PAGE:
China’s Economy Sends Mixed Signals On Recovery And Demand – Analysis


By Michael Lelyveld

China’s economy has sent mixed signals on its recovery in a little over a week as retail sales rose slightly after earlier signs of sluggish demand.

On Tuesday, the National Bureau of Statistics (NBS) reported positive results for retail sales in August with an 0.5-percent gain from a year before, marking the first monthly increase of 2020.

Industrial production in August also improved, climbing 5.6 percent year-on year after 4.8-percent growth in the previous two months.

But fixed-asset investment (FAI) in long-lasting items like buildings and machinery continued to lag, declining 0.3 percent in the eight-month period, strengthening only marginally from a 1.6-percent loss through July,

On the surface, China’s recovery is picking up speed, forcing analysts to revise their readings on the rebound from the COVID-19 crisis after discouraging trade data only nine days before.

On Sept. 6, the General Administration of Customs (GAC) also reported mixed results for trade in August as exports topped forecasts with a 9.5-percent dollar-denominated increase.

But import weakness also exceeded expectations on the downside, falling 2.1 percent in dollar terms, dropping from a 1.4-percent decline in July.

Demand down

The poor import performance was seen as a sign of softness in consumer demand, a problem that has shadowed China’s recovery claims for industrial output and gross domestic product growth.

Retail sales growth in July seemed to stall with a month- on-month rise of 0.85 percent following an 0.83-percent increase in June, according to NBS figures. Even that small improvement may have relied on the extra day in the month of July.

“China’s recovery is still ongoing, but not so strong anymore,” said Xu Hongcai, deputy director of the Economic Policy Commission at the China Association of Policy Science, as quoted by the South China Morning Post.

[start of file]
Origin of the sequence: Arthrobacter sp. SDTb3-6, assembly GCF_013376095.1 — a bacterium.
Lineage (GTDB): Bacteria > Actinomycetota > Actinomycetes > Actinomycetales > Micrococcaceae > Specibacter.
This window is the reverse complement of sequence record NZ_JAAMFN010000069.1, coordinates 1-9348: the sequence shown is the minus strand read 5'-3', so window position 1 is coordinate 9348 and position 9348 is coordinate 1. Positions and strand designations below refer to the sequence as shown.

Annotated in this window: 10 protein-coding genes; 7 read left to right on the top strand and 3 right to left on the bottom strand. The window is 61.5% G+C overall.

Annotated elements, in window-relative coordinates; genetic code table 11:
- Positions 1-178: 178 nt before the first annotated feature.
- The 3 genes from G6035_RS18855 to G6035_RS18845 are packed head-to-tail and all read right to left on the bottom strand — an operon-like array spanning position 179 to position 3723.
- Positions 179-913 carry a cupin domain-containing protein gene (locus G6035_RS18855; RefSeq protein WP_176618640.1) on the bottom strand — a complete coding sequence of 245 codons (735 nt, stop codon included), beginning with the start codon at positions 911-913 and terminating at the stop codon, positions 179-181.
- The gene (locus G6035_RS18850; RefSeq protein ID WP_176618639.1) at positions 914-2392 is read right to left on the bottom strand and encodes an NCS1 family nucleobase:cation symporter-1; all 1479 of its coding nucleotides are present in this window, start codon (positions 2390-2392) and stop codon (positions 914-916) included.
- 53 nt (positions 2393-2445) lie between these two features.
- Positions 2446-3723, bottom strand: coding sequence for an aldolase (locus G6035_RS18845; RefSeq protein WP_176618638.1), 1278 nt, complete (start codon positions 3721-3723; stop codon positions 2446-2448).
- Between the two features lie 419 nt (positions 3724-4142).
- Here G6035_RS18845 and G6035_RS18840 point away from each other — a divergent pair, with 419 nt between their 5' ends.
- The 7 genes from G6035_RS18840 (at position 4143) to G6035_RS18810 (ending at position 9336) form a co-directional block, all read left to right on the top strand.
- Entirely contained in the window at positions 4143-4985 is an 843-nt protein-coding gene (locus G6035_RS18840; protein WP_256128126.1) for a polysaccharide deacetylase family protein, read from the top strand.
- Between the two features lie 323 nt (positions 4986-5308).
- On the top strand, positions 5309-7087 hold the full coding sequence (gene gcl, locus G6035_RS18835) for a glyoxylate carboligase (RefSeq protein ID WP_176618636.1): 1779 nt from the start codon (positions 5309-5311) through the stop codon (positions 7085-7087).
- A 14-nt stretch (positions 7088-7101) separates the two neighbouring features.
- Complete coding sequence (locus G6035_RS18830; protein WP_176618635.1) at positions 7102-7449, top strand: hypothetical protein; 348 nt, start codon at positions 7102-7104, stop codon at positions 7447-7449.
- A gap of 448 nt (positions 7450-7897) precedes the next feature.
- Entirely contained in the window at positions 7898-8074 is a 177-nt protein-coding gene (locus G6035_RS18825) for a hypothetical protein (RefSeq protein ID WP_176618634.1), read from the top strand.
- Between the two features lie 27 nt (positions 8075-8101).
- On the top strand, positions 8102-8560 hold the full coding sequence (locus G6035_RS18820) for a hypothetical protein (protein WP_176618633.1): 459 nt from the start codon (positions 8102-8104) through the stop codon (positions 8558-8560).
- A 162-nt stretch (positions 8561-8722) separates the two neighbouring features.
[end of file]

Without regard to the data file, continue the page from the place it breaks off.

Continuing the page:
“Everyone is worried about employment, and income is declining, so everyone dares not to spend much money,” Xu said.

The weakness in imports and sales came despite record inflows of foreign oil in June and July, as well as a push to meet terms of China’s Phase 1 trade deal with the United States before the end of the year.

China has also been adding to its stockpiles of other commodities like food and mining materials that may become subject to price spikes due to shortages abroad or U.S. sanctions, the Nikkei Asian Review reported.

“Beijing is keen to keep its reserves high to avoid shortages that could spark domestic discontent,” Nikkei said.

Without those front-loaded increases, China’s import decline would have looked even worse.

The same could be said of the government’s multi-faceted attempts to stimulate domestic demand with eased lending policies, tax breaks, subsidies and local discount coupons.

The signs of weak consumer demand stood in contrast to relentless state media reports on the public’s return to schools, factories and movie theaters as COVID-19 restrictions are eased.

But official economic reports have yet to reflect the impact of two months of the most severe flooding in years in the vast stretches of the Yangtze River basin, with typhoons lashing coastal areas as far as the industrial northeast.

False optimism

Some analysts argued that the reports of China’s economic recovery have gotten too far ahead of themselves.

“We believe markets are somewhat too optimistic on China’s growth in the second half of the year,” Lu Ting, chief China economist at Nomura, told the Morning Post on Aug. 14.

Last month, Bloomberg opinion columnist Anjani Trivedi wrote that “it’s getting harder to say what the true state of China’s economy is. The numbers are all over the place.”

But this week’s NBS sales numbers gave rise to more positive readings, although they fell something short of a clear turnaround.

“The stronger-than-expected activity data in August support our recent decision to raise our Q3 and Q4 (third and fourth quarter) to 5.2 percent (year-on-year) and 5.7 percent, respectively,” said Nomura’s Lu in a research note quoted by CNBC on Sept. 14.